To those of us who’ve been paying attention, it’s seemed obvious for a while that conservative Christians are at the forefront of a growing backlash against greater inclusion for LGBTQIA people, particularly within their own institutions. In 2014, nondenominational charity World Vision publicly rescinded a policy change that would have allowed married gay people to work for them; earlier this year, evangelical bastion Wheaton College drew media attention after a staff member they had hired to support sexual minorities on campus—and subsequently fired for being too affirming—spoke publicly about why she and Wheaton had parted ways.
In both of the above cases, the organization in question made a partial gesture towards inclusion, and then rescinded said gesture due to backlash from hardline conservatives. Now, InterVarsity Christian Fellowship—the parent organization for college ministries on 667 college campuses in the U.S.—has initiated its own ideological purge by asking gay-affirming employees to submit to “involuntary termination.”
As in the cases cited above, InterVarsity’s change in policy comes not on the heels of a major doctrinal shift, but due to a recent decision to explicitly articulate and enforce its theological position on sexuality. The internal document that led to the policy change—issued in March 2015 after a four-year internal review process—reiterates several conservative Christian positions, including the sinfulness of same-sex relationships. While the document laments the failure of Christians to adequately love “same-sex-attracted people,” it maintains that “Scripture is very clear that God’s intention for sexual expression is to be between a husband and wife in marriage. Every other sexual practice is outside of God’s plan and therefore is a distortion of God’s loving design for humanity.”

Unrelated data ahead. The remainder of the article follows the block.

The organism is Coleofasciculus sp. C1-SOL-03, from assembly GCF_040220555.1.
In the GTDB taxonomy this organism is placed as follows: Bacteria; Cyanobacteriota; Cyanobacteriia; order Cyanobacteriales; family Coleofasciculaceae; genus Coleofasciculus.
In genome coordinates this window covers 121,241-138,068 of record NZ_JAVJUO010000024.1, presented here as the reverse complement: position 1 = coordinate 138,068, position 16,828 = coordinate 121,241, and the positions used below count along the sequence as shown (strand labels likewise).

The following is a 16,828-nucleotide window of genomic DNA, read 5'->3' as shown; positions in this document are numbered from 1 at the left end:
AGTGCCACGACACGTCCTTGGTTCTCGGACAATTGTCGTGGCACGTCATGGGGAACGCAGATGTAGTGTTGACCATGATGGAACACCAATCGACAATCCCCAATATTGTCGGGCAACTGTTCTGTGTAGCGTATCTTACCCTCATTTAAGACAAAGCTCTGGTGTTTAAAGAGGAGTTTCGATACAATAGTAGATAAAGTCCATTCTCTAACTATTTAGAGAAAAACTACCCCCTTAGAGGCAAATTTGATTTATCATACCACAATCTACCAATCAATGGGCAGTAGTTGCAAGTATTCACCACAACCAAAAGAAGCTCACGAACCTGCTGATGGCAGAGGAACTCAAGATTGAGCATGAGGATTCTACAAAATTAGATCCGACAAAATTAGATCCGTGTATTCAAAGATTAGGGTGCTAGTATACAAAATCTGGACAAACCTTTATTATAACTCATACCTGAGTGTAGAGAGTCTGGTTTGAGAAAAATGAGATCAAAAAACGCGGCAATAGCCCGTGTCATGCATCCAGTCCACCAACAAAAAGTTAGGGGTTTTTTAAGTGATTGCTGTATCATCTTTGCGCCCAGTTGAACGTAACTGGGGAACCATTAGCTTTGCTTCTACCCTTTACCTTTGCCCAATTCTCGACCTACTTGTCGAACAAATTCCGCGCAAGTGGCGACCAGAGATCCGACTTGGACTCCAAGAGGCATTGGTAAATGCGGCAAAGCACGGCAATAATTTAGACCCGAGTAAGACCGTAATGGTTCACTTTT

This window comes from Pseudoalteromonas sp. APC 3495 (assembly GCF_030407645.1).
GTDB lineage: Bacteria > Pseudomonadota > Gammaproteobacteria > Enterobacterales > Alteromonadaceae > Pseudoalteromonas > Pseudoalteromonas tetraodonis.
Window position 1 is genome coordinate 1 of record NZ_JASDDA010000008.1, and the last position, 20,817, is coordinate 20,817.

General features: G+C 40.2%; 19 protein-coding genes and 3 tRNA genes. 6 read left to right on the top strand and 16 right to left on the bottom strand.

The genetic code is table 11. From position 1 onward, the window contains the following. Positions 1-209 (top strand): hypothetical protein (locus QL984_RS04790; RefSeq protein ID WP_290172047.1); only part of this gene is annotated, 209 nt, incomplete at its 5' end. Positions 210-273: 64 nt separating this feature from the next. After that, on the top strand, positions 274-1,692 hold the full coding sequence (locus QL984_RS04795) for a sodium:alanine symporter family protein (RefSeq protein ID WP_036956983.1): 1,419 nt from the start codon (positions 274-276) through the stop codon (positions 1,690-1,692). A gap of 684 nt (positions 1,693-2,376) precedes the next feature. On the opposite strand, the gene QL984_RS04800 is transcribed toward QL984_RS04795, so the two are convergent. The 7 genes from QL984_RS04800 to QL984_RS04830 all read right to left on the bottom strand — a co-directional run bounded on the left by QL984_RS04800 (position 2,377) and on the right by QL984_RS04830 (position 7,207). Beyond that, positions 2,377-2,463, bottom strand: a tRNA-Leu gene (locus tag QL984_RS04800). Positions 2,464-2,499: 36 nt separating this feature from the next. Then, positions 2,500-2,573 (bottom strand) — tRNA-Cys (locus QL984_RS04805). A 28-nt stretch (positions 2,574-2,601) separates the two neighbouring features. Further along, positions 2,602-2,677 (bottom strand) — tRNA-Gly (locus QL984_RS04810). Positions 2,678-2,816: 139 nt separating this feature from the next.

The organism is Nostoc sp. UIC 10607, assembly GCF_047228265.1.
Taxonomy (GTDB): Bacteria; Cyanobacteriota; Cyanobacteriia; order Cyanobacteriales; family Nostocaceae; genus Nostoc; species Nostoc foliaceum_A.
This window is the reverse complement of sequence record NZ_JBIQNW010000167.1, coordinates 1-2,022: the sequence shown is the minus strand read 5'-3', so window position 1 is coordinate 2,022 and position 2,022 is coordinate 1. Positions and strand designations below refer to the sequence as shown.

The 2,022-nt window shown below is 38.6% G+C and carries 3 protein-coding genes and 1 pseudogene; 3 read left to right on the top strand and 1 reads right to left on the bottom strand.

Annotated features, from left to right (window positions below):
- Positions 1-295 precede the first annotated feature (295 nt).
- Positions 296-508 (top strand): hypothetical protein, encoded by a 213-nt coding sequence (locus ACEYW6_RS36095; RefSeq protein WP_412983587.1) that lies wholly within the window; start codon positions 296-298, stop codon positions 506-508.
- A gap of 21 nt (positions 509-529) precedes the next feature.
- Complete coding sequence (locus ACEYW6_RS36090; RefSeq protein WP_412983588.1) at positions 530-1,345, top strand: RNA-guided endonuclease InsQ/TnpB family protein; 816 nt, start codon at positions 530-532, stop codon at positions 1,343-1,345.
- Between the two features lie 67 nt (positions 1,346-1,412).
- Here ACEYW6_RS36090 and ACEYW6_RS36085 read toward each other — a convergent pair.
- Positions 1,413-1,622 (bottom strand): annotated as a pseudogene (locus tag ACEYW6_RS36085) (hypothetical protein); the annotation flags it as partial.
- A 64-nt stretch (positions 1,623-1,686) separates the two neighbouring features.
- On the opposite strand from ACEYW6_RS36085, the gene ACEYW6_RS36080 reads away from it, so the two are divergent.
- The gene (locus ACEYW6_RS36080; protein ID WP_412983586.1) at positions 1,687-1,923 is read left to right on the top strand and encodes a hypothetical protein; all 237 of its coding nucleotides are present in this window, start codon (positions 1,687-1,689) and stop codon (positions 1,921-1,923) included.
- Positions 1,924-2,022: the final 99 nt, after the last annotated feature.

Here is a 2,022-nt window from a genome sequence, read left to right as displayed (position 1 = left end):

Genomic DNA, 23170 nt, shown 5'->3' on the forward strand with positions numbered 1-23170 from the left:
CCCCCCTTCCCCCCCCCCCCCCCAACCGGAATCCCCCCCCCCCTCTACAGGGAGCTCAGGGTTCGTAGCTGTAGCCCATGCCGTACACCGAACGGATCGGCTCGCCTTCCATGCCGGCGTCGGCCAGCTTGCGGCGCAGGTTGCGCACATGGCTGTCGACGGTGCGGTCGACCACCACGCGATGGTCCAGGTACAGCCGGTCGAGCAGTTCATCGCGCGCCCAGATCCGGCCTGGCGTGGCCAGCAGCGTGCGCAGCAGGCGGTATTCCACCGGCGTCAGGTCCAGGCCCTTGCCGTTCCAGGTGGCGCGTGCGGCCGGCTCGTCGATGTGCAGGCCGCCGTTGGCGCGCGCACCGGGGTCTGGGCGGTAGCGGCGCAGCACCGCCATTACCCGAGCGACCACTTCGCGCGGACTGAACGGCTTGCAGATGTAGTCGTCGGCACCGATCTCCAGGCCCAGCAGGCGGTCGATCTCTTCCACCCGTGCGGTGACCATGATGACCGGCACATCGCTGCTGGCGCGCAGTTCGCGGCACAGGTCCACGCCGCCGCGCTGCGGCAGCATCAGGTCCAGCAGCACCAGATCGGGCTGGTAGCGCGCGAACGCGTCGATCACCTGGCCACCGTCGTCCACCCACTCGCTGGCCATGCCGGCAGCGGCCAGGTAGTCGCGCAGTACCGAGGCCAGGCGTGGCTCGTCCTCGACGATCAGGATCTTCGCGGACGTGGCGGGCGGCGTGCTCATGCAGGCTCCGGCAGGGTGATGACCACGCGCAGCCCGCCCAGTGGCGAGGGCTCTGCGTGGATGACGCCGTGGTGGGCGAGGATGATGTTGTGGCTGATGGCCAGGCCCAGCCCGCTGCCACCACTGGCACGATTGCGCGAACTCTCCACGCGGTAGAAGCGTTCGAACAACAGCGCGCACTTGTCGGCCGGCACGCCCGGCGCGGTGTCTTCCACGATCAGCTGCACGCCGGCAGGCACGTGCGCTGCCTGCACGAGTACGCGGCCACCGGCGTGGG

Furthermore, in a section labeled “identity,” it argues that sexuality should not be the defining factor in a person’s identity, and that the “sexualization” of identities is an unfortunate result of cultural pressures. The document, in other words, not only advocates a “hate the sin, love the sinner” approach to homosexuality, but erases the very existence of queer people as a category.
While InterVarsity is not technically asking employees to agree to the document’s positions, staff who disagree are expected to identify themselves and thus trigger their own terminations. Staff who themselves identify as a sexual minority face the additional expectation of remaining celibate if they want to keep their jobs. In a series of tweets responding to Friday’s article in Time Magazine on the new policy, InterVarsity USA reiterated the belief that “Christlikeness” requires both the affirmation of “orthodox” views of human sexuality, and the recognition of the dignity of all people.
“Within InterVarsity and elsewhere, some LGBTIQ people agree with this theology, at great personal cost. We are learning together,” reads the final tweet, implying that the “personal cost” which some LGBTQIA Christians accept—namely, remaining celibate—is inevitable rather than imposed from without, and that queer people who accept that cost are admirable for choosing their faith communities over their sexuality. The tweet, in other words, uses queer Christians who choose to remain celibate as shields against criticism, while obscuring the reality that InterVarsity has played an active role in exacting the “personal cost” of which they speak.